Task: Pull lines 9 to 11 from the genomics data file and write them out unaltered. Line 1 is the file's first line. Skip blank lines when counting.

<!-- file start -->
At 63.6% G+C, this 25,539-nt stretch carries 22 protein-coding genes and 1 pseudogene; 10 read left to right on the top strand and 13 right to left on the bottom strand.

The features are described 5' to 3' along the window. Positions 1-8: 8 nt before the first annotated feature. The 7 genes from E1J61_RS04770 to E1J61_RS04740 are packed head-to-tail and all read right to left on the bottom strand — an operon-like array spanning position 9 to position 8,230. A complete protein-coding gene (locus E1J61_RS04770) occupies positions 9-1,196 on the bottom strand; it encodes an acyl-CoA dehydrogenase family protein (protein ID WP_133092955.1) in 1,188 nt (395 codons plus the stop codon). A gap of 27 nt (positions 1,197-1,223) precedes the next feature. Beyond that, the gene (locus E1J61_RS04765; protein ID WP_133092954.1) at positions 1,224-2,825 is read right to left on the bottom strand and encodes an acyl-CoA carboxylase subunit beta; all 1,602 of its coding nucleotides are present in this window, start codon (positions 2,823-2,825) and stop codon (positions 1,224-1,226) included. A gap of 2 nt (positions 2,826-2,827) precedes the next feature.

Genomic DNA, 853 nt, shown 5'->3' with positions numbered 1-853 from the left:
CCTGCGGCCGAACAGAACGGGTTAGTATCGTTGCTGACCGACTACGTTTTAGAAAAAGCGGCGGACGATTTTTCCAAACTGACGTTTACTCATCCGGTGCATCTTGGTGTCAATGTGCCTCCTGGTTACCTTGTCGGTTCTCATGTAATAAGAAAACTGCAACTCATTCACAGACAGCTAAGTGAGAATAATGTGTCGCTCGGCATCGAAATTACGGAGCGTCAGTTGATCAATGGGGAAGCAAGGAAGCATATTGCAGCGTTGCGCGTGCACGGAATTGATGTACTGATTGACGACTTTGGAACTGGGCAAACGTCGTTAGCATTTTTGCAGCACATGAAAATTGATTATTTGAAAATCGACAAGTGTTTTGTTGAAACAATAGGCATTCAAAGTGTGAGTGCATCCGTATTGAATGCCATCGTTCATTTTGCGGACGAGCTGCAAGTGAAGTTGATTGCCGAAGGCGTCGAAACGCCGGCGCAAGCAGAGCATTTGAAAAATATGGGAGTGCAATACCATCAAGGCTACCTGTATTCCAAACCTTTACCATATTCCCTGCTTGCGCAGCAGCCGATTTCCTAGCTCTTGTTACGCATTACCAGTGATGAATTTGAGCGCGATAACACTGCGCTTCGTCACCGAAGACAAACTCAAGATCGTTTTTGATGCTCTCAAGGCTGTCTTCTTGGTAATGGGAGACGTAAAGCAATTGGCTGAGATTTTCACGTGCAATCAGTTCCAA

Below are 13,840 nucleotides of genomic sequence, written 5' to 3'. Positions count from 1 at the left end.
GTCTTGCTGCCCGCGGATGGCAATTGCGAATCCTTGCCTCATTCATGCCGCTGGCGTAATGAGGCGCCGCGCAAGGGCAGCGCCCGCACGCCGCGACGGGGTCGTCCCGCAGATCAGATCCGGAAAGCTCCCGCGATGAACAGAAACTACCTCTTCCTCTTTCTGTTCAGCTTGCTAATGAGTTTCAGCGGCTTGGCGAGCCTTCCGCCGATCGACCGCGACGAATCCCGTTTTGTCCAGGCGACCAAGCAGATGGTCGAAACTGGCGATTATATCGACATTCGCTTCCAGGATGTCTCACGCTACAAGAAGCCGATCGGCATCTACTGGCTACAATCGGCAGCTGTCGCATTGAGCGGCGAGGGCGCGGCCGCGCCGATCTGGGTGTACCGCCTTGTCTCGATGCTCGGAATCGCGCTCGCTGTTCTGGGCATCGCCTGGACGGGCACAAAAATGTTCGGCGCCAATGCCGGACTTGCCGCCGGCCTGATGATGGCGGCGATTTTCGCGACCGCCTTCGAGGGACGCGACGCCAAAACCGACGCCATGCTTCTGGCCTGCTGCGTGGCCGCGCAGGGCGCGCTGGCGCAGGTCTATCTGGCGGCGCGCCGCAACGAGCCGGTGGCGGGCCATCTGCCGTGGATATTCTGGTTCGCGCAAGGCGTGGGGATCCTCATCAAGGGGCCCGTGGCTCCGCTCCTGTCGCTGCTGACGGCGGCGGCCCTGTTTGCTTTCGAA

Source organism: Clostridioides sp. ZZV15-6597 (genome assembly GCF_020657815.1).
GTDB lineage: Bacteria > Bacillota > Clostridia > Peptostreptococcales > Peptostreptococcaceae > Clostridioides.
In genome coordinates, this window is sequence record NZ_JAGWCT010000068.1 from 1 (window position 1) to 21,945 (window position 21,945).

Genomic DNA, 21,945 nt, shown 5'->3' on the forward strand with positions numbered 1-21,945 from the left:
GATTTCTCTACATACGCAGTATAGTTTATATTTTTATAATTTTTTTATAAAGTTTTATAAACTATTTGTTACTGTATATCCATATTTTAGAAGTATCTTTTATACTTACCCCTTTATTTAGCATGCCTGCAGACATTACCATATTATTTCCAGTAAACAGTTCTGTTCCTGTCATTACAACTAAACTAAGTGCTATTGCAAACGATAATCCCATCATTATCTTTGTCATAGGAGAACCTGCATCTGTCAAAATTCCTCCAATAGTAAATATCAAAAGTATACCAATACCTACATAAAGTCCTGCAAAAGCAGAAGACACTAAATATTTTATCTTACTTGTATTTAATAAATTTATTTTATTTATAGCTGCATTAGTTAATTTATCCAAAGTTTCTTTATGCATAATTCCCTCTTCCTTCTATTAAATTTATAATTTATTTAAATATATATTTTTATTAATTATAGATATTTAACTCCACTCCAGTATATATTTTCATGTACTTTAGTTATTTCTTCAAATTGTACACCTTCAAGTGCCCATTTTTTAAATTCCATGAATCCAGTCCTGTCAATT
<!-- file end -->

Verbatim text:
In genome coordinates, this window is sequence record NZ_JAGWCT010000068.1 from 1 (window position 1) to 21,945 (window position 21,945).

Genomic DNA, 21,945 nt, shown 5'->3' on the forward strand with positions numbered 1-21,945 from the left:
GATTTCTCTACATACGCAGTATAGTTTATATTTTTATAATTTTTTTATAAAGTTTTATAAACTATTTGTTACTGTATATCCATATTTTAGAAGTATCTTTTATACTTACCCCTTTATTTAGCATGCCTGCAGACATTACCATATTATTTCCAGTAAACAGTTCTGTTCCTGTCATTACAACTAAACTAAGTGCTATTGCAAACGATAATCCCATCATTATCTTTGTCATAGGAGAACCTGCATCTGTCAAAATTCCTCCAATAGTAAATATCAAAAGTATACCAATACCTACATAAAGTCCTGCAAAAGCAGAAGACACTAAATATTTTATCTTACTTGTATTTAATAAATTTATTTTATTTATAGCTGCATTAGTTAATTTATCCAAAGTTTCTTTATGCATAATTCCCTCTTCCTTCTATTAAATTTATAATTTATTTAAATATATATTTTTATTAATTATAGATATTTAACTCCACTCCAGTATATATTTTCATGTACTTTAGTTATTTCTTCAAATTGTACACCTTCAAGTGCCCATTTTTTAAATTCCATGAATCCAGTCCTGTCAATT